Each episode, we interview authors and ask them to name the best book they’ve read lately on the assumption that we are bound to get the best of the best when it comes to creating our own reading list.

This set of recommended reads comes from authors at the Perth Festival Writers Week, and we have some real humdingers.

Louise Allan, author of The Sisters’ Song, recommended:
The Museum of Modern Love
by Heather Rose

A mesmerising literary novel about a lost man in search of connection – a meditation on love, art and commitment, set against the backdrop of one of the greatest art events in modern history, Marina Abramovic’s The Artist is Present.

Dervla McTiernan, author of The Ruin, recommended:
The Force
by Don Winslow

The acclaimed, award-winning, bestselling author of The Cartel — voted one of the Best Books of the Year by more than 60 publications, including the New York Times — makes his William Morrow debut with a cinematic epic as explosive, powerful, and unforgettable as Mystic River and The Wire.

Sarah Winman, author of Tin Man, recommended:
Lincoln in the Bardo
by George Saunders

In his long-awaited first novel, American master of the shorter form George Saunders delivers his most original, transcendent, and moving work yet. Unfolding in a graveyard over the course of a single night, narrated by a dazzling chorus of voices, Lincoln in the Bardo is a literary experience unlike any other — for no one but Saunders could conceive it.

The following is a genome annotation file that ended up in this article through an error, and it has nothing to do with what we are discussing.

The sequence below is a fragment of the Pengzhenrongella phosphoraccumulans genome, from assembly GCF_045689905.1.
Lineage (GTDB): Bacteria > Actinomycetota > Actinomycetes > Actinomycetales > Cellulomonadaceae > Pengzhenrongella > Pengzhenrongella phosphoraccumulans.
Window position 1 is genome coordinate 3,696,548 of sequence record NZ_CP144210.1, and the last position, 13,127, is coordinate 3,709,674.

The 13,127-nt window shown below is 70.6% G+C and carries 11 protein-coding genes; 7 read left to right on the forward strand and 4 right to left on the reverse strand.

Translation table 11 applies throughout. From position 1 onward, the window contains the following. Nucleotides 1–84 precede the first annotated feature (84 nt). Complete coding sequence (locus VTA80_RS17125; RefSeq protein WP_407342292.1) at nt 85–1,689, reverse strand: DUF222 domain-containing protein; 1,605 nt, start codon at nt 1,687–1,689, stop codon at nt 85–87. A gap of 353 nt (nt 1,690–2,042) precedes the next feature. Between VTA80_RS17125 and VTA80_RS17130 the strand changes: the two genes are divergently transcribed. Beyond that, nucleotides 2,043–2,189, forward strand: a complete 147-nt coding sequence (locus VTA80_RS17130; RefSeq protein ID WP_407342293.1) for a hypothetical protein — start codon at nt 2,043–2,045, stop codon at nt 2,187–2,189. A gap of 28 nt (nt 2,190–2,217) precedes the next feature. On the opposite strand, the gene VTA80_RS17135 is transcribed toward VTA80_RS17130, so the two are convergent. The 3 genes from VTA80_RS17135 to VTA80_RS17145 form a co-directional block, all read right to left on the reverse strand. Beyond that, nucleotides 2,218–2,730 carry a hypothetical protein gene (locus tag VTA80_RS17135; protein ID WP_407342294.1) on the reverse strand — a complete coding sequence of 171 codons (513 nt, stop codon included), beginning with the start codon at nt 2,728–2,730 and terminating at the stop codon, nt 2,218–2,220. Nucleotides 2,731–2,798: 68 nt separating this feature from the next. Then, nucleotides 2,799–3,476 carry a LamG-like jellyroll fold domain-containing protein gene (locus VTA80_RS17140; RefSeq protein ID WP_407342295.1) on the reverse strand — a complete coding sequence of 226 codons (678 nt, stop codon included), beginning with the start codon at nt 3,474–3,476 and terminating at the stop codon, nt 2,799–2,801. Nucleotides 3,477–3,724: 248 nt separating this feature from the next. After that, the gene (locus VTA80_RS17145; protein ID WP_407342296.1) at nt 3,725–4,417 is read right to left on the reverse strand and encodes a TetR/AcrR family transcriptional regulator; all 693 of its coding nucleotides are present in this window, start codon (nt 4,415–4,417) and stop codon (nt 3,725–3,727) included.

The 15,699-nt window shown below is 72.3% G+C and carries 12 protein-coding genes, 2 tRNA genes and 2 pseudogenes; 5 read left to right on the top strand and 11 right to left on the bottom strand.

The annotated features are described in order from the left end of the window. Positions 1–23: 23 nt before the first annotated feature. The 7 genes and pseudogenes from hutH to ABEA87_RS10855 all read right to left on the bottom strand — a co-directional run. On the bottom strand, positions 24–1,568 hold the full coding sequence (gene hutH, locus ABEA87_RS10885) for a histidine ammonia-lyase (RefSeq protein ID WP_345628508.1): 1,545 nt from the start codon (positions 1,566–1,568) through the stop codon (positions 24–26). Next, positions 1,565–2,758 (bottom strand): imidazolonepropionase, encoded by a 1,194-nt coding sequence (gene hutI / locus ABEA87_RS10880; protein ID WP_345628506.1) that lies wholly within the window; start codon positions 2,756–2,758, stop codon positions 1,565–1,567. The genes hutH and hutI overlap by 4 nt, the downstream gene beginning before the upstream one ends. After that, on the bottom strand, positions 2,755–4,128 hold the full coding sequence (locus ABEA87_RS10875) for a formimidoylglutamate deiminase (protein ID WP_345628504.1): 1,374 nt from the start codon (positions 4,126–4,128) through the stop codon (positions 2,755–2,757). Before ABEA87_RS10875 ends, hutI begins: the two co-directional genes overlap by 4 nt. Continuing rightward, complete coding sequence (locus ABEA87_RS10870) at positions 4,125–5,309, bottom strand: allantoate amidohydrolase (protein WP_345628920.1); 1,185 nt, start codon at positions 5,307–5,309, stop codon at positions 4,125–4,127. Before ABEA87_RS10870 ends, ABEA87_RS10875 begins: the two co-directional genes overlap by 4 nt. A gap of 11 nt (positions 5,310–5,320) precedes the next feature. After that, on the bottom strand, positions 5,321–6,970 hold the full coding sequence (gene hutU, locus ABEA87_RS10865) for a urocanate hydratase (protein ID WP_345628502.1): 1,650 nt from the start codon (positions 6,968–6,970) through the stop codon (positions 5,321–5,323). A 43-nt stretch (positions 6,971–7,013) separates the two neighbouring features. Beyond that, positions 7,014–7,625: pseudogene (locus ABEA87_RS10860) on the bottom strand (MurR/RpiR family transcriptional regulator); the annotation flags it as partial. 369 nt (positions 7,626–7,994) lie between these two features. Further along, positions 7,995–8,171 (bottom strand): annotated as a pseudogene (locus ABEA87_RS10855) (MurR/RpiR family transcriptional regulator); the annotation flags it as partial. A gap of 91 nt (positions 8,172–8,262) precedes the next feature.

Di Morrissey, author of The Red Coast,recommended;

Call of the Reed Warbler: A New Agriculture – A New Earth
by Charles Massy

Is it too late to regenerate the earth? Call of Call of the Reed Warbler shows the way forward for the future of our food supply, our Australian landscape and our planet. This ground-breaking book will change the way we think of, farm and grow food. Author and radical farmer Charles Massy explores transformative and regenerative agriculture and the vital connection between our soil and our health. It is a story of how a grassroots revolution – a true underground insurgency – can save the planet, help turn climate change around, and build healthy people and healthy communities, pivoting significantly on our relationship with growing and consuming food.

Heather Rose, author of The Museum of Modern Love, recommended:
Days Without End
by Sebastian Barry

Moving from the plains of Wyoming to Tennessee, Sebastian Barry’s latest work is a masterpiece of atmosphere and language. An intensely poignant story of two men and the makeshift family they create with a young Sioux girl, Winona, Days Without End is a fresh and haunting portrait of the most fateful years in American history and is a novel never to be forgotten.

Ambelin Kwaymullina, author of Catching Teller Crow, recommended:
The Astrologer’s Daughter
by Rebecca Lim

Avicenna Crowe’s mother, Joanne, is an astrologer with uncanny predictive powers and a history of being stalked. Now she is missing.

The police are called, but they’re not asking the right questions. Like why Joanne lied about her past, and what she saw in her stars that made her so afraid.

But Avicenna has inherited her mother’s gift. Finding an unlikely ally in the brooding Simon Thorn, she begins to piece together the mystery.